In Unprotected Sex with Multiple Partners Tom (as she was then) sang of “how long is this really going to last” as it became a band that needed to write songs to pay their bills. You could feel the pressure coming on and it finally popped when Sire Records signed the band. The backlash hit hard and heavy. I was disappointed they went off my road but it was totally their choice and I respect any band for that. I find it ironic when people in full-time jobs or those who have made lifestyle choices rally against a band because they have chosen a route not agreeable to them. Especially those who believe in freedom of choice.

I’m torn as to whether it’s a pity or not that their debut major record label release is their worst. On the next album, White Crosses Tom (still Tom) explained “I was a teenage anarchist, looking for a revolution” and we sang along “Do you remember when you were young and you wanted to set the world on fire” but he then goes on to say “the scene got too rigid, it was a mob mentality, they set their rifle sights on me” which is such a shame. What a horrible way for someone who wrote so many great songs to feel. But tom was searching out for her real identity and finally emerged after leaving Sire Records as Laura Jane Grace. She had been dealing with gender dysphoria since childhood and in 2012 finally came out as transgender. Their next album (most recent studio one too) was entitled Transgender Dysphoria Blues and is a concept album about a trans prostitute.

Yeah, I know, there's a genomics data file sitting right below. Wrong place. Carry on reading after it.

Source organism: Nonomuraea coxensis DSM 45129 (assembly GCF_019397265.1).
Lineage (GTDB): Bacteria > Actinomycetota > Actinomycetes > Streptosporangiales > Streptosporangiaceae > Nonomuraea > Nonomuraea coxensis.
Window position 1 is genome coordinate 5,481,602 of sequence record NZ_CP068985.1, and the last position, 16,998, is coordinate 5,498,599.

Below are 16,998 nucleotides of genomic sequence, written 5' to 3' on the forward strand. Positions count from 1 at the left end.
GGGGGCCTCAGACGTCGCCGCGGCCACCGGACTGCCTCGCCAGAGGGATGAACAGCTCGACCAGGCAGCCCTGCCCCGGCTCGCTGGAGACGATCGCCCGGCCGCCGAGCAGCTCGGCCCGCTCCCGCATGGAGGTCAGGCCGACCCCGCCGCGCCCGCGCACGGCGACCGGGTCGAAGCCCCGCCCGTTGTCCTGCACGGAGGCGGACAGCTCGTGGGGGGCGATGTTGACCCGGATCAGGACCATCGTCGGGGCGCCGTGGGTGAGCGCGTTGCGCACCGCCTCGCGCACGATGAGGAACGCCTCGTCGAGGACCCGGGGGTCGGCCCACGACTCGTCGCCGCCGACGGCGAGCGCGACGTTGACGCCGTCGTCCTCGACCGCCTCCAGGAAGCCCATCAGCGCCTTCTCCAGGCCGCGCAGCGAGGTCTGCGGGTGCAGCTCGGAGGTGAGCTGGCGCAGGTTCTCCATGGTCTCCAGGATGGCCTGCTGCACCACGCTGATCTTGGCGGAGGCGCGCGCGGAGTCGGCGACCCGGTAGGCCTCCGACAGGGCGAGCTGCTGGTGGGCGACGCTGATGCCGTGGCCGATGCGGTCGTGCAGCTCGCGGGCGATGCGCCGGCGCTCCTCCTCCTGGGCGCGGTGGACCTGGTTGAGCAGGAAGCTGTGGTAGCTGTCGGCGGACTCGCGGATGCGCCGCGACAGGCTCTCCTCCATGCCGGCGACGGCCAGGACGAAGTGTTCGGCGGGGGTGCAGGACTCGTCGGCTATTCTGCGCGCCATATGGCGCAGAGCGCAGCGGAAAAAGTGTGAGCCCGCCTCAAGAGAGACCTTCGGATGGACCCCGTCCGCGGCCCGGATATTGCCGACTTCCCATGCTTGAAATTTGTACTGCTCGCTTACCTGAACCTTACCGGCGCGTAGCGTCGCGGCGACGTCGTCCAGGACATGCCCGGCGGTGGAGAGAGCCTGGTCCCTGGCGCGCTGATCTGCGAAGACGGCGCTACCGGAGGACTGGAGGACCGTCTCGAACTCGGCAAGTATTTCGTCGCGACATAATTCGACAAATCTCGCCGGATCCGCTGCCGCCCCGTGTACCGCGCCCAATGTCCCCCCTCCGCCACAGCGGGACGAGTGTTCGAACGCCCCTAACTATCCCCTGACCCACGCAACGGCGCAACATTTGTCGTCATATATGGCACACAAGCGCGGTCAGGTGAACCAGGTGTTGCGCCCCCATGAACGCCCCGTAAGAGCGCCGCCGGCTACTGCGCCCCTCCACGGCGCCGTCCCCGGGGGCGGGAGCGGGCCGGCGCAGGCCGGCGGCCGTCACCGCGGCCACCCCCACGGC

Against me still play sporadic gigs and Laura Jane has a solo tour coming up. I still remember that gig in Brighton and when I need to give an explanation of what music can achieve I hark back to 200 people in a packed room of strangers ready to embrace as if we had seen the greatest sporting achievement of our lives.

niallhope

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Book of the week – Kim Gordon, Girl In A Band

kimgordon

Kim Gordon

Girl in a band

Faber Press
Wrapped in what must be the most understated title ever we get Kim Gordons autobiography. Kim was the bass player in hugely influential guitar noise band Sonic Youth. For over 30 years the band forged new ground for guitar based music. Always evolving, forever moving.